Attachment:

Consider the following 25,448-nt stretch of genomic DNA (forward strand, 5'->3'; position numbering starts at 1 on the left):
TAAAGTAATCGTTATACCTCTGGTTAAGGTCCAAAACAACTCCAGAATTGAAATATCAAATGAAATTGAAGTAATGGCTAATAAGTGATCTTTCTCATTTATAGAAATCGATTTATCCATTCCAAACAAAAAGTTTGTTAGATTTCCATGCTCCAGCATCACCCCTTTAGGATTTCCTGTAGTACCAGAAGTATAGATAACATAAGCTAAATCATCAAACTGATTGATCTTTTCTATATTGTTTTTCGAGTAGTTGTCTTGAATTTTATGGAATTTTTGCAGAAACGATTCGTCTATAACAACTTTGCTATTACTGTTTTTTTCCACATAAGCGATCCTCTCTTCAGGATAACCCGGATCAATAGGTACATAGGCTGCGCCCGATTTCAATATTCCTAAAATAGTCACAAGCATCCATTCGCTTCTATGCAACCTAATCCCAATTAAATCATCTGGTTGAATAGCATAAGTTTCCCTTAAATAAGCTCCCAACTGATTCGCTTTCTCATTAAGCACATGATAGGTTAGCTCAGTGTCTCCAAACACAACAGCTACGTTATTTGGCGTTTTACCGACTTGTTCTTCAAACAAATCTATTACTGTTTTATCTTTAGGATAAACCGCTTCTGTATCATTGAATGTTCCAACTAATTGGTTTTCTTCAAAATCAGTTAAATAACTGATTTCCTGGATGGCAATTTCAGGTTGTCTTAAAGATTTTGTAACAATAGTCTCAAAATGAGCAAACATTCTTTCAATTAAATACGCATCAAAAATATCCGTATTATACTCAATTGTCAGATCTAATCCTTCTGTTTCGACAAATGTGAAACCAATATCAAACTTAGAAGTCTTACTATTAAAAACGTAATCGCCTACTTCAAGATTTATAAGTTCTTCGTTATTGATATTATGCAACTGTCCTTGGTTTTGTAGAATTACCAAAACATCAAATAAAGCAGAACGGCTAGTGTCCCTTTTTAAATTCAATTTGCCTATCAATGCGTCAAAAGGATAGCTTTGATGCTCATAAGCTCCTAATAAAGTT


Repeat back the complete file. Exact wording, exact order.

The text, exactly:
Consider the following 25,448-nt stretch of genomic DNA (forward strand, 5'->3'; position numbering starts at 1 on the left):
TAAAGTAATCGTTATACCTCTGGTTAAGGTCCAAAACAACTCCAGAATTGAAATATCAAATGAAATTGAAGTAATGGCTAATAAGTGATCTTTCTCATTTATAGAAATCGATTTATCCATTCCAAACAAAAAGTTTGTTAGATTTCCATGCTCCAGCATCACCCCTTTAGGATTTCCTGTAGTACCAGAAGTATAGATAACATAAGCTAAATCATCAAACTGATTGATCTTTTCTATATTGTTTTTCGAGTAGTTGTCTTGAATTTTATGGAATTTTTGCAGAAACGATTCGTCTATAACAACTTTGCTATTACTGTTTTTTTCCACATAAGCGATCCTCTCTTCAGGATAACCCGGATCAATAGGTACATAGGCTGCGCCCGATTTCAATATTCCTAAAATAGTCACAAGCATCCATTCGCTTCTATGCAACCTAATCCCAATTAAATCATCTGGTTGAATAGCATAAGTTTCCCTTAAATAAGCTCCCAACTGATTCGCTTTCTCATTAAGCACATGATAGGTTAGCTCAGTGTCTCCAAACACAACAGCTACGTTATTTGGCGTTTTACCGACTTGTTCTTCAAACAAATCTATTACTGTTTTATCTTTAGGATAAACCGCTTCTGTATCATTGAATGTTCCAACTAATTGGTTTTCTTCAAAATCAGTTAAATAACTGATTTCCTGGATGGCAATTTCAGGTTGTCTTAAAGATTTTGTAACAATAGTCTCAAAATGAGCAAACATTCTTTCAATTAAATACGCATCAAAAATATCCGTATTATACTCAATTGTCAGATCTAATCCTTCTGTTTCGACAAATGTGAAACCAATATCAAACTTAGAAGTCTTACTATTAAAAACGTAATCGCCTACTTCAAGATTTATAAGTTCTTCGTTATTGATATTATGCAACTGTCCTTGGTTTTGTAGAATTACCAAAACATCAAATAAAGCAGAACGGCTAGTGTCCCTTTTTAAATTCAATTTGCCTATCAATGCGTCAAAAGGATAGCTTTGATGCTCATAAGCTCCTAATAAAGTT